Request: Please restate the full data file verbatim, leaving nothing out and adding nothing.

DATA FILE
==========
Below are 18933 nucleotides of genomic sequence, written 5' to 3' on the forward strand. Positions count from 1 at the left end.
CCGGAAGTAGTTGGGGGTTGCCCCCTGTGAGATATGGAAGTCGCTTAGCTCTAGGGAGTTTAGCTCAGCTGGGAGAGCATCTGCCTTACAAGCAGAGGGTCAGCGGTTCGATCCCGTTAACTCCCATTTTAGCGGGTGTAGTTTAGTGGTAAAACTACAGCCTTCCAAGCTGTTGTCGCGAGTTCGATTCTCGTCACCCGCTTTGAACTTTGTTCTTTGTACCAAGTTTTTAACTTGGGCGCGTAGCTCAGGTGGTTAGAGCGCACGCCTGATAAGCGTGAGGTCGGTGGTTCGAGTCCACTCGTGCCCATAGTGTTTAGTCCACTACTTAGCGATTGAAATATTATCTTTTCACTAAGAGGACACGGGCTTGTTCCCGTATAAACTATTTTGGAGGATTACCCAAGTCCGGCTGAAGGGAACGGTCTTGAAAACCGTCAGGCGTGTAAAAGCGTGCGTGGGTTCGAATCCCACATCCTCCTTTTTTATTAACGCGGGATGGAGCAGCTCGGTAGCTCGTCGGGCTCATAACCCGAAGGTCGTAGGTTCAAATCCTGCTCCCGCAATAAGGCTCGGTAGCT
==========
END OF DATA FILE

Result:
Below are 18933 nucleotides of genomic sequence, written 5' to 3' on the forward strand. Positions count from 1 at the left end.
CCGGAAGTAGTTGGGGGTTGCCCCCTGTGAGATATGGAAGTCGCTTAGCTCTAGGGAGTTTAGCTCAGCTGGGAGAGCATCTGCCTTACAAGCAGAGGGTCAGCGGTTCGATCCCGTTAACTCCCATTTTAGCGGGTGTAGTTTAGTGGTAAAACTACAGCCTTCCAAGCTGTTGTCGCGAGTTCGATTCTCGTCACCCGCTTTGAACTTTGTTCTTTGTACCAAGTTTTTAACTTGGGCGCGTAGCTCAGGTGGTTAGAGCGCACGCCTGATAAGCGTGAGGTCGGTGGTTCGAGTCCACTCGTGCCCATAGTGTTTAGTCCACTACTTAGCGATTGAAATATTATCTTTTCACTAAGAGGACACGGGCTTGTTCCCGTATAAACTATTTTGGAGGATTACCCAAGTCCGGCTGAAGGGAACGGTCTTGAAAACCGTCAGGCGTGTAAAAGCGTGCGTGGGTTCGAATCCCACATCCTCCTTTTTTATTAACGCGGGATGGAGCAGCTCGGTAGCTCGTCGGGCTCATAACCCGAAGGTCGTAGGTTCAAATCCTGCTCCCGCAATAAGGCTCGGTAGCT